Circle production


(donovan) #1

Hello,
I am working on my first project and I am struggling. All I want to do is create a bunch of circles from one piece of stock. Can anyone point me in the right direction on how to lay this out in carbide create. Is there some type of copy paste function. Not a whole lot out there to learn this stuff.

Thanks in advance

Donovan


(William Adams) #2

You can control or command c to duplicate a selection. Setting the background grid increment to match the circle dimensions will help with placing them.

If you want to do a bunch of them, probably easier to use a more capable drawing program which has a step and repeat feature.


(donovan) #3

thanks. Looks like I would have to create a tool path for each circle as well


(Neil Ferreri) #4

If you use Fusion 360, you can create one circle, one toolpath, and create a pattern.


(Emil Prusha) #5

Try drawing as many circles as you need and grouping them together as one tool path. (Draw one , then copy and recopy until you have what you want)


(Owen Protheroe) #6

I made a large number of circular ‘pucks’ for a project I was working on. I used CC. Whatever you use to model your circles, you’ll want to make economical use of your stock. Common knowledge states that hexagonal packing is the ideal, however, that assumes an infinite plane. When you’ve got finite stock, and your circles are comparable in scale, other methods give higher density.

image
Here’s an example for optimal packing in a square. And here is a website that goes into incredible detail about the subject.

TL;DR If you think you can fit more than 10 circles in your stock, go for hexagonal packing, otherwise, go for square packing.


(donovan) #7

That is what I am trying to do but cant figure out hoe to make them one tool path


(William Adams) #8

To cut as one path (more or less):

  • Place the circles — ensure that they are greater than 1 endmill diameter apart — probably easiest way to do that is to draw two nested circles, then delete the outer one after everything is placed
  • Offset each circle by ~1.5 endmill diameters
  • select all the offset circles and union them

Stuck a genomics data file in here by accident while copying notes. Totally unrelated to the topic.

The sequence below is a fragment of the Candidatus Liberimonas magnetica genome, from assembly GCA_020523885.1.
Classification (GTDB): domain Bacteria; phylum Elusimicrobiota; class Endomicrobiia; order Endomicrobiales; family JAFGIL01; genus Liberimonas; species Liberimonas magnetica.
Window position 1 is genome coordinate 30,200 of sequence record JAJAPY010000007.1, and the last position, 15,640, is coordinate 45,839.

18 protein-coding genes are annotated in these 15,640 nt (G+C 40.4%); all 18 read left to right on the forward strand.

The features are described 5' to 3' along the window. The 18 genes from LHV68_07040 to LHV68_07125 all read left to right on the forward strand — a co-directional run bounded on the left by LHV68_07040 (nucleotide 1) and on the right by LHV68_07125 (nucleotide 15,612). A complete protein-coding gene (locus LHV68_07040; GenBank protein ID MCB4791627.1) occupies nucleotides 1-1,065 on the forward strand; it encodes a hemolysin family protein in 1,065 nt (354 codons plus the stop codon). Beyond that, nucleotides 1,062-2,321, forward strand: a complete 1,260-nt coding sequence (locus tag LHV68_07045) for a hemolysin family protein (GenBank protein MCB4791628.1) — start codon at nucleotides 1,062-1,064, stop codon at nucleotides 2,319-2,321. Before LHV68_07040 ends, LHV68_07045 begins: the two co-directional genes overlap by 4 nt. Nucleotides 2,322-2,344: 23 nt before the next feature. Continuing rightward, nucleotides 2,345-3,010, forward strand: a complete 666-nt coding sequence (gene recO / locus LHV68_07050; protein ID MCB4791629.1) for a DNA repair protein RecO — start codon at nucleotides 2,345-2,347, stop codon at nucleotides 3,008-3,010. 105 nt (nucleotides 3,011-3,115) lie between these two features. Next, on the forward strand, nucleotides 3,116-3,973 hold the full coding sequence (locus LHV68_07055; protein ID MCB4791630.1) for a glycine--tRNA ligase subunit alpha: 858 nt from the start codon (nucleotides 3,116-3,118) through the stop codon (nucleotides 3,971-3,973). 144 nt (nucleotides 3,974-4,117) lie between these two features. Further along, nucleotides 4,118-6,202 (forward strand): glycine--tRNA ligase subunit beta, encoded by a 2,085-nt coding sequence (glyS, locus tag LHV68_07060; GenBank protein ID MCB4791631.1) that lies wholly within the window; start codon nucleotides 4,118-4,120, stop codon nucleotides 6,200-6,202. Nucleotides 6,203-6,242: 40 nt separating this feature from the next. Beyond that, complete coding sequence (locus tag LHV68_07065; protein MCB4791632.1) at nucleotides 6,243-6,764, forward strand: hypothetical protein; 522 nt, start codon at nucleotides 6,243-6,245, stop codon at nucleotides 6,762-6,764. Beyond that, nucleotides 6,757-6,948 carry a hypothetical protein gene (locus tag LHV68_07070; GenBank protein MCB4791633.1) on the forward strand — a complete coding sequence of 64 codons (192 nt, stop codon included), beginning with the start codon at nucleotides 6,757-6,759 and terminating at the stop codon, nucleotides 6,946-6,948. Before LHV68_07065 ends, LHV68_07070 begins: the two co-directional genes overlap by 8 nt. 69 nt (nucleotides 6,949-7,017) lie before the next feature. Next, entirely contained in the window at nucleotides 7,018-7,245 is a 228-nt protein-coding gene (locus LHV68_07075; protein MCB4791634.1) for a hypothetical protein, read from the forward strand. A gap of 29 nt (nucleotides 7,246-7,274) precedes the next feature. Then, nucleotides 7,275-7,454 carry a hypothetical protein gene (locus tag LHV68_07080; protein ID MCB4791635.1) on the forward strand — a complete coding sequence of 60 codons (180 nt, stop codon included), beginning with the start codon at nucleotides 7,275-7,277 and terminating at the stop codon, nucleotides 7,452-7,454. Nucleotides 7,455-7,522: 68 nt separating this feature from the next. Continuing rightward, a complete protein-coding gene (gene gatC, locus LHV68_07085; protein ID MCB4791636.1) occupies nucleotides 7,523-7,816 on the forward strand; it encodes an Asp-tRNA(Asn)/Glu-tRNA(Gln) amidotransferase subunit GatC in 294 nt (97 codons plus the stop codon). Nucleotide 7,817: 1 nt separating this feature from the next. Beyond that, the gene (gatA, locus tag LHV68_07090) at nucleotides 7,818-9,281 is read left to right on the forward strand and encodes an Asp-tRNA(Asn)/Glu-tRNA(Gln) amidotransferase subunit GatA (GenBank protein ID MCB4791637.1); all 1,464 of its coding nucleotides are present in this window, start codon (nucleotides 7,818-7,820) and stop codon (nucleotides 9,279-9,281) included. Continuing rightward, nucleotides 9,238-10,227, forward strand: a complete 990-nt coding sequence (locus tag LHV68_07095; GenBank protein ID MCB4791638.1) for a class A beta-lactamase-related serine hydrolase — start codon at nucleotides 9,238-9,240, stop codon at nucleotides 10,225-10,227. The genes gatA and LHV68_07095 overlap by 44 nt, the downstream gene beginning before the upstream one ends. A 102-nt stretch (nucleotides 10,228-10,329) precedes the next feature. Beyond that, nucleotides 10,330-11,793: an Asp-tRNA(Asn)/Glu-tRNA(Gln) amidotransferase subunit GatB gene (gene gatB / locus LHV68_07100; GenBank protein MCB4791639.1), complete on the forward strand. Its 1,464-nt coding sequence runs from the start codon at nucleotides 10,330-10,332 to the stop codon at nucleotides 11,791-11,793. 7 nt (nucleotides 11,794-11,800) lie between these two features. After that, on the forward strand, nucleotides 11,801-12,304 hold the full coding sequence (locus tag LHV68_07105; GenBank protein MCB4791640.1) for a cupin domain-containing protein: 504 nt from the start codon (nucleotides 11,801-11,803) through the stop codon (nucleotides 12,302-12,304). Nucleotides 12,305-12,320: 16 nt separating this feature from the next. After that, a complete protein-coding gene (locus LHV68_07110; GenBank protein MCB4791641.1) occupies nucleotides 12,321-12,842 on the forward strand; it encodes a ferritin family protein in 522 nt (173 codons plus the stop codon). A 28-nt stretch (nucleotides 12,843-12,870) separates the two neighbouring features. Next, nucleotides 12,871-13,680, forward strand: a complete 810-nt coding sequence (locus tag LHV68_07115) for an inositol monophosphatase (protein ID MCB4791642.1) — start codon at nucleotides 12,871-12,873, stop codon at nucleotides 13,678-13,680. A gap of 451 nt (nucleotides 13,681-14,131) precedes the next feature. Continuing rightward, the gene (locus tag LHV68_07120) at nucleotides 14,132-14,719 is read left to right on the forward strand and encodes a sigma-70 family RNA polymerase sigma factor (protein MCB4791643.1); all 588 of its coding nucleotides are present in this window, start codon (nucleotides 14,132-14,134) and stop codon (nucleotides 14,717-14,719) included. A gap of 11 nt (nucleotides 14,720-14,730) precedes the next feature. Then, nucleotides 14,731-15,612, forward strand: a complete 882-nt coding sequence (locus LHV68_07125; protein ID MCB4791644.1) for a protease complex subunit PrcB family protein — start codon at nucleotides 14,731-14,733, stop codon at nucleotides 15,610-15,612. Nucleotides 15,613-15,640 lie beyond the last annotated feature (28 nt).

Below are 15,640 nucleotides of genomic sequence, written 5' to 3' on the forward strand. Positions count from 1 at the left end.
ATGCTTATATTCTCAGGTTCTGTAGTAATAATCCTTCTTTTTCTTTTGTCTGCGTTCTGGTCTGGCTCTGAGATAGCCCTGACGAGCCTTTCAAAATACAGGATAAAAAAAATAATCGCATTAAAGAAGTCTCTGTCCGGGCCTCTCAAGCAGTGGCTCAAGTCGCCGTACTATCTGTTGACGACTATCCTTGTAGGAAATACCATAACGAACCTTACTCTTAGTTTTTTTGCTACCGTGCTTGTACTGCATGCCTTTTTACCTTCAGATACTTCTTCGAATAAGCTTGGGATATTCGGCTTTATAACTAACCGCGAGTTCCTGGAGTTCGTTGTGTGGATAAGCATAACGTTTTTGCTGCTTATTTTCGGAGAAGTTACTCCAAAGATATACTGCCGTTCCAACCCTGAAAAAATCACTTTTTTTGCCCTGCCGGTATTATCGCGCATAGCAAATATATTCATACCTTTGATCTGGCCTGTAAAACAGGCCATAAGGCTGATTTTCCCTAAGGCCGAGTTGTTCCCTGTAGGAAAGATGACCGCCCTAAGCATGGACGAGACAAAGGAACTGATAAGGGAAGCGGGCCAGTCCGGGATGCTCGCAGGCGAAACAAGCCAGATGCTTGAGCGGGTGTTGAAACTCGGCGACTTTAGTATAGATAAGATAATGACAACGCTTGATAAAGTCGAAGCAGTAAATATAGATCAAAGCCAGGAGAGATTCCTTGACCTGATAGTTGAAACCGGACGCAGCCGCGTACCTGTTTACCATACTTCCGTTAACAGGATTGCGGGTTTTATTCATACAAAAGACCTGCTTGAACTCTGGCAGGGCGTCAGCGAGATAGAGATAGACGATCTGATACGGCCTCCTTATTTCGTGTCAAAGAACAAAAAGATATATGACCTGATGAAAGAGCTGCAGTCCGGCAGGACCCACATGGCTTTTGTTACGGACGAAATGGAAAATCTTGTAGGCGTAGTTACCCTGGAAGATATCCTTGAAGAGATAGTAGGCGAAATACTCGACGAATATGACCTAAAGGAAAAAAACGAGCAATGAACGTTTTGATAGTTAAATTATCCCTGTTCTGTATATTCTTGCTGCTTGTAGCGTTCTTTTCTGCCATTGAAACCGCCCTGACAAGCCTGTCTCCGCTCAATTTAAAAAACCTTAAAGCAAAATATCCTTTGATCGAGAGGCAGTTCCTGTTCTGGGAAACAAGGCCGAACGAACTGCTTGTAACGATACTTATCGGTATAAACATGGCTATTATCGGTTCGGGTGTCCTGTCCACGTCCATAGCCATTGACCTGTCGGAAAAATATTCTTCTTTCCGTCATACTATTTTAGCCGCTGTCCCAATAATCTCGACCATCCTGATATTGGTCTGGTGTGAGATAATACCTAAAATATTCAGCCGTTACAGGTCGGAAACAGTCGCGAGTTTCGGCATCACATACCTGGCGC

• EDIT: select everything (the unioned offset circles and the originals)
  • assign a pocket toolpath which cuts down to tab height
  • select each circle and create toolpaths which cut them out from tab height down and include tabs

(donovan) #9

thanks for the reply. Forgive my ignorance but doesn’t a pocket remove everything but the circle? seems like a lot of extra cutting if that’s the case. None the less I will give it a try.


(William Adams) #10

Missed a step:

  • select everything (the unioned offset circles and the originals)

adding it in now.


(Emil Prusha) #11

You would only have to cut a pocket if you wanted to leave a circular depression. Other wise, if you want a disc, cut on the outside. If you want to leave a hole, cut on the inside.


(Emil Prusha) #12
  1. draw circles 2) go to tool paths and select all circles with rubber band box - left click. 3) set parameters for tool path and OK (see simulation for 1 tool path ). If I knew how to send screen shots I would. If there’s a way, let me know.

(donovan) #13

going to give it a try now. thanks


(donovan) #14

Thank you that is exactly the info I needed. I worked great


(Emil Prusha) #15

Glad to hear it. If you are doing a lot of 2.5D work, CC is a very capable piece of software. The biggest problem is the lack of instructions and info. I had to play around a lot but the more I learned, the more I liked it. I don’t bother with my ViaCad on most of what I do because CC is quicker and easier and all I really need is a G-code file to plug into my off-line controller. I watch this post regularly so if you need info on CC I might be able to help.


(system) #16

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